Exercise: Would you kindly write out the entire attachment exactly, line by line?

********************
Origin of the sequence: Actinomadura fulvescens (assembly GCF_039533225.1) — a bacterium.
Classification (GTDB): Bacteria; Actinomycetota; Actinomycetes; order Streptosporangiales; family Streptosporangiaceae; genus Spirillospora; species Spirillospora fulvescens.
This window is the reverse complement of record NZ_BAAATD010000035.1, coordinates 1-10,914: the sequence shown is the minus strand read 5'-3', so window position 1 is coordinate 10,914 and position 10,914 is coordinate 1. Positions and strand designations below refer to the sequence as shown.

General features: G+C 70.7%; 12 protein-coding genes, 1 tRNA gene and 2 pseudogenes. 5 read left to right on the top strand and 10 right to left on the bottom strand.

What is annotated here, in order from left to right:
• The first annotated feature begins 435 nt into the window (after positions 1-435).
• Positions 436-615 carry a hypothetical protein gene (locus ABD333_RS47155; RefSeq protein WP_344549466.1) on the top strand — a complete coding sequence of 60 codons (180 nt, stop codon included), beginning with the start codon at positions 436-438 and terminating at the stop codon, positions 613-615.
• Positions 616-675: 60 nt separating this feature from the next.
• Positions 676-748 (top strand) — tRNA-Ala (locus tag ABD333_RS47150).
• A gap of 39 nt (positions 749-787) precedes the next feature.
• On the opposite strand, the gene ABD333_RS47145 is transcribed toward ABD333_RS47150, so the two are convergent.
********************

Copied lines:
Origin of the sequence: Actinomadura fulvescens (assembly GCF_039533225.1) — a bacterium.
Classification (GTDB): Bacteria; Actinomycetota; Actinomycetes; order Streptosporangiales; family Streptosporangiaceae; genus Spirillospora; species Spirillospora fulvescens.
This window is the reverse complement of record NZ_BAAATD010000035.1, coordinates 1-10,914: the sequence shown is the minus strand read 5'-3', so window position 1 is coordinate 10,914 and position 10,914 is coordinate 1. Positions and strand designations below refer to the sequence as shown.

General features: G+C 70.7%; 12 protein-coding genes, 1 tRNA gene and 2 pseudogenes. 5 read left to right on the top strand and 10 right to left on the bottom strand.

What is annotated here, in order from left to right:
• The first annotated feature begins 435 nt into the window (after positions 1-435).
• Positions 436-615 carry a hypothetical protein gene (locus ABD333_RS47155; RefSeq protein WP_344549466.1) on the top strand — a complete coding sequence of 60 codons (180 nt, stop codon included), beginning with the start codon at positions 436-438 and terminating at the stop codon, positions 613-615.
• Positions 616-675: 60 nt separating this feature from the next.
• Positions 676-748 (top strand) — tRNA-Ala (locus tag ABD333_RS47150).
• A gap of 39 nt (positions 749-787) precedes the next feature.
• On the opposite strand, the gene ABD333_RS47145 is transcribed toward ABD333_RS47150, so the two are convergent.